Exponential and logarithmic map In this work we expand vectors in the leftinvariant basis and write , with components . This allows us to identify the Lie algebra with . In this work we rely on the logarithmic map as an essential tool to map elements from the typically nonflat manifolds of to a flat Euclidean vector space.
Semidirect product groups In this paper we specifically consider (affine) Lie groups of type that are the semidirect product of the translation group with a Lie group that acts on . Let denote the action of on ; it describes how an element in is transformed by . Then the group product of is given by
(1) 
with , and . For example the special Euclidean motion group is constructed by choosing , the group of rotation matrices with matrix multiplication as the group product. The group product of is then given by
with and rotation matrices parameterized by a rotation angle , and in which rotations act on vectors in simply by matrix vector multiplication.
Group representations
We consider linear transformations
that transform functions (or feature maps) on some space as representations of a group if they share the group structure viawith denoting function composition. Thus, a concatenation of two such transformations, parameterized by and , can be described by a single transformation parameterized by . For semidirect product groups such a representation can be split into
(2) 
3.2 Group convolutional neural networks
We follow the conventional approach of building artificial neural networks using layers of the form
with the input vector, a linear map parameterized by a weight vector , and with a bias term and a pointwise nonlinearity. In classical neural networks and are Euclidean vector spaces and the linear map is a weight matrix.
In this work we focus on structured data and consider feature maps on some domain as functions , the space of which we denote with . In this case and are the spaces of multichannel feature maps, , and is a kernel operator. It turns out that if we constrain the linear operator to be equivariant under transformations in some group we arrive at group convolutional neural networks. This is formalized in the following theorem on equivariant maps between homogeneous spaces (see (duits_scale_2007; kondor_generalization_2018; cohen_general_2018) for related statements).
Theorem 1.
Let operator be linear and bounded, let be homogeneous spaces on which Lie group act transitively, and a Radon measure on , then

is a kernel operator, i.e.,

with equivariance constraint the map is defined by a oneargument kernel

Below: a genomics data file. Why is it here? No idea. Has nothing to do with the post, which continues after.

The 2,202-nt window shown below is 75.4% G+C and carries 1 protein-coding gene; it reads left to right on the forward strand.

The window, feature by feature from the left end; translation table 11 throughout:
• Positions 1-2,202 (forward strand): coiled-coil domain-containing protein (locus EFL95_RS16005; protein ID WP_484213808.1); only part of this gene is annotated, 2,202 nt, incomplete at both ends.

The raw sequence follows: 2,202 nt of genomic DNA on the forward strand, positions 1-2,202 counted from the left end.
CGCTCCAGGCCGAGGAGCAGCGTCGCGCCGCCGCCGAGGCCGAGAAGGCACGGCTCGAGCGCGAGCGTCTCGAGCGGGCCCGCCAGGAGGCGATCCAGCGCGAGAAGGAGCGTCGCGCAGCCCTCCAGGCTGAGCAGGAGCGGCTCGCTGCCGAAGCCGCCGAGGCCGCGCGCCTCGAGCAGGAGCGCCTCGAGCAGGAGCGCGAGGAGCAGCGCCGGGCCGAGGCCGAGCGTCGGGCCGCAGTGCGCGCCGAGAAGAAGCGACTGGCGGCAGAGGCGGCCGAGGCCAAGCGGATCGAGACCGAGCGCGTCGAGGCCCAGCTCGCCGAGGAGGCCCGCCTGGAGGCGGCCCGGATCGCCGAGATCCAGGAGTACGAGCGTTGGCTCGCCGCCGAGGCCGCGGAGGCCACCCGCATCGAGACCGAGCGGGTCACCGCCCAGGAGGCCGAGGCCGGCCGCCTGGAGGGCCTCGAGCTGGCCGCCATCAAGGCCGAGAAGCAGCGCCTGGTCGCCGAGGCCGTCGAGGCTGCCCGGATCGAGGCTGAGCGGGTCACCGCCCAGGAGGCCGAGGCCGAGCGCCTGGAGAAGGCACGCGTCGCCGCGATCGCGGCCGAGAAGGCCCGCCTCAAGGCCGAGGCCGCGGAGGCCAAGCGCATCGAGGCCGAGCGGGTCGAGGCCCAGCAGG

(3) for any such that for some fixed origin ,

if is the quotient of with then the kernel is constrained via
(4)
Proof.
See App. A ∎
Corollary 1.
If is a homogeneous space of an affine Lie group and is the Lebesgue measure on then the kernel frontfactor simplifies to with denoting the determinant of the matrix representation of , for any . If and is a Haar measure on then .
Standard CNNs are a special case of GCNNs in which the kernels are constrained to be translation equivariant. In CNNs the domain of the feature maps coincides with the space of translation vectors of the translation group . It is well known that if we want the networks to be translation and rotation equivariant (), but stick to planar feature maps (i.e. ), then the kernels should be rotation invariant (due to Eq. (4)), which of course limits representation power. If we want to maximize representation power (without constrains on ) the feature maps should be lifted to the higher dimensional domain of the group itself (i.e. ). We therefore propose to build GCNNs with the following 3 types of layers:

Lifting layer (): In this layer is defined by lifting correlations
which by splitting of the representation (Eq. (2)) can be written as
(5) with .

Group correlation layer (): In this case is defined by group correlations
with a Haar measure on . We can again split this crosscorrelation into a transformation of followed by a spatial crosscorrelation via
(6) with the convolution kernel transformed by and in which we overload to indicate crosscorrelation on the part of .

Projection layer (): In this case is a linear projection defined by
(7) where we simply integrate over instead of using a kernel that would otherwise be constant over and spatially isotropic with respect to .
3.3 BSplines on Lie groups